Porcine trypsin guidance may apply retrospectively; EMA

By Nick Taylor

- Last updated on GMT

The EMA may apply proposed porcine trypsin guidelines to existing products, such as a GSK vaccine, to cut viral contamination.

In 2010 a new technique found DNA from porcine circovirus 1​ (PCV1) in GlaxoSmithKline’s Rotarix and Merck & Co’s RotaTeq, both rotavirus vaccines. To cut the chance of viral contamination when using porcine trypsin, a pig-derived material, the European Medicines Agency is planning guidelines.

Animal-derived materials can be contaminated with a wide range of biological agents and therefore it is strongly recommended that all these materials are appropriately selected, tested and treated for the inactivation and/or elimination of such agents​”, the EMA said in its concept paper​.

In 2003 the EMA adopted guidelines for cell culture reagents derived from cows​ and is now working on porcine trypsin. The concept paper is the precursor to publication of draft guidelines in the first half of next year.

Before drafting the guidelines the EMA must make several decisions. An unanswered question is whether to apply the guidelines to products already on the market. Applying the guidelines to existing products would mean retrospective testing of some vaccines and recombinant proteins.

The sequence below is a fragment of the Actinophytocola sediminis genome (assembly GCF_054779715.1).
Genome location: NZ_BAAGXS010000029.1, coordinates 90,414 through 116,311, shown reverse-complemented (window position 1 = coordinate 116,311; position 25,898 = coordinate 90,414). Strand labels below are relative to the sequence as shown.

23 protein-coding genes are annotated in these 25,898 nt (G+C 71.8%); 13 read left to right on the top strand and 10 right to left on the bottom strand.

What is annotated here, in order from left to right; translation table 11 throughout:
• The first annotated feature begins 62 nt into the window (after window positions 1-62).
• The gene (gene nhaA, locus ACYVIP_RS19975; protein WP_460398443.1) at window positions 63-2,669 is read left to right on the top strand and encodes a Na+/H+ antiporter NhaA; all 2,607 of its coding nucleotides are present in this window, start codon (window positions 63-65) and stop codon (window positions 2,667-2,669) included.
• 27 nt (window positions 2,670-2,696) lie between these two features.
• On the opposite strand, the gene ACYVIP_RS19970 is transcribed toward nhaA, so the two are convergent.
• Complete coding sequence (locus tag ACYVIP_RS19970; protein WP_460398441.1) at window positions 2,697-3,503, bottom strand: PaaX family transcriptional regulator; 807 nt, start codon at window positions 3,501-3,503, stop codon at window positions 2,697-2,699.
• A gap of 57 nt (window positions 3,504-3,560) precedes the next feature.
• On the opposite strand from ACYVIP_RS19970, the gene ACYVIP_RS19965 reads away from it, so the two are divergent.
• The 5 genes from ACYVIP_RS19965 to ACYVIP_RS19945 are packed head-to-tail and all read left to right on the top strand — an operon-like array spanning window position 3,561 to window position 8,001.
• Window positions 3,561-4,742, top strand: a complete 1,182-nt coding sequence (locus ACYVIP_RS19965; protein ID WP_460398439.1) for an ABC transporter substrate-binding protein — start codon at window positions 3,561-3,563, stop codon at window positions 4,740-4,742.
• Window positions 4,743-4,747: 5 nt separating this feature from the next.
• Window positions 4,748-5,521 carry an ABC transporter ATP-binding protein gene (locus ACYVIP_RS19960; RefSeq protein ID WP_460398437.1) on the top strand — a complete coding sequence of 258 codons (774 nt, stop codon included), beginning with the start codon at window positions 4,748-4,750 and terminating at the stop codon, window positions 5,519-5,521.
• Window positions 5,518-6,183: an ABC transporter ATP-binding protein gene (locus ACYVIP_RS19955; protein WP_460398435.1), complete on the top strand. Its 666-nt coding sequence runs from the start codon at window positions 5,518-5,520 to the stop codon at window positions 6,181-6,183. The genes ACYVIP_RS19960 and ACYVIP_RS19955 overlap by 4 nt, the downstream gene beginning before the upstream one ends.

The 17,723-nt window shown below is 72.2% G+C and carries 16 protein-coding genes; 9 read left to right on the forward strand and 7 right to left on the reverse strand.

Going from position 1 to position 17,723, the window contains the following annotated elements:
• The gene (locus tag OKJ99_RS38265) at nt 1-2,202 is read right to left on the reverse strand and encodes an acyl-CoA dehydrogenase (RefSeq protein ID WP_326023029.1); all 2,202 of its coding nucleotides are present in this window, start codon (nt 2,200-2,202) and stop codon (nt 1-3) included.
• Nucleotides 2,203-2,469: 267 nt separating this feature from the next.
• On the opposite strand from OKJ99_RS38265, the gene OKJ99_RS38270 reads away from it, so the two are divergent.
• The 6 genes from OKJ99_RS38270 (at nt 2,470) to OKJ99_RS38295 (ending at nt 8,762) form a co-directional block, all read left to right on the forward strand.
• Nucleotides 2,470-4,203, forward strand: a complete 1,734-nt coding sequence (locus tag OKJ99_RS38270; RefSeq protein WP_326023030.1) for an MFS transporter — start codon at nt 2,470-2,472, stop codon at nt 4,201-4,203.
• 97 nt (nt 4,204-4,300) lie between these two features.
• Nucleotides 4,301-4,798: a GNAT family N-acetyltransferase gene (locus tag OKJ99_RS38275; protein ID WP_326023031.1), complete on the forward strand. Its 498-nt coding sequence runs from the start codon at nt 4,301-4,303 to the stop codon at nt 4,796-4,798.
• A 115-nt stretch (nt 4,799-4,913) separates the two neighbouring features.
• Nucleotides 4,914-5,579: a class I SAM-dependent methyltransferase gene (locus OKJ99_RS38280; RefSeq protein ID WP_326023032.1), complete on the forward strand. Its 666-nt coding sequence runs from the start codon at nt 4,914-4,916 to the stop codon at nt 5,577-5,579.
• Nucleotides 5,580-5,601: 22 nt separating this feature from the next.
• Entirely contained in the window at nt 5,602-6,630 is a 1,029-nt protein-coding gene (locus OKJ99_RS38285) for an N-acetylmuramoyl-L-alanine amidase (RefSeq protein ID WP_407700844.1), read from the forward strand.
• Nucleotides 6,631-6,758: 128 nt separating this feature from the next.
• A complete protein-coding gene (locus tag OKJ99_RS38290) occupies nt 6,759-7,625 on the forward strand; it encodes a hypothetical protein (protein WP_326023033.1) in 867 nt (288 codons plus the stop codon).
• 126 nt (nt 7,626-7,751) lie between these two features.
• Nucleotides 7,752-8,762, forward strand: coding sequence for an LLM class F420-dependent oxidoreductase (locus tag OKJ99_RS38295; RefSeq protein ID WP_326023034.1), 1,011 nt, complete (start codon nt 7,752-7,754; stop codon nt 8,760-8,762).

The EMA has made similar decisions in recent years. Genotoxic impurities are another contaminant that improved testing has found in existing products. In its genotoxic impurity guidelines​ the EMA said retrospective testing is needed when there is “a cause for concern​”​.

Making recommendations

The EMA is more certain of other areas of the proposed guidelines. “Selection and testing is always associated with limitations with respect to exclusion of biological contaminants. Therefore, specific attention will be given on methods for inactivation or removal of pathogens​”, the EMA said.

Guidelines should set appropriate targets for inactivation and removal of virus contaminants, the EMA said. The EMA also want to include outlines of the strategies for validation of inactivation and removal steps in the guidelines.

The consultation period closes on December 31 and the EMA is considering meeting with interested parties. Feedback gathered in the coming months will feed into draft guidelines the EMA plans to publish in the first half of next year. The draft guidelines will have a six-month consultation period.

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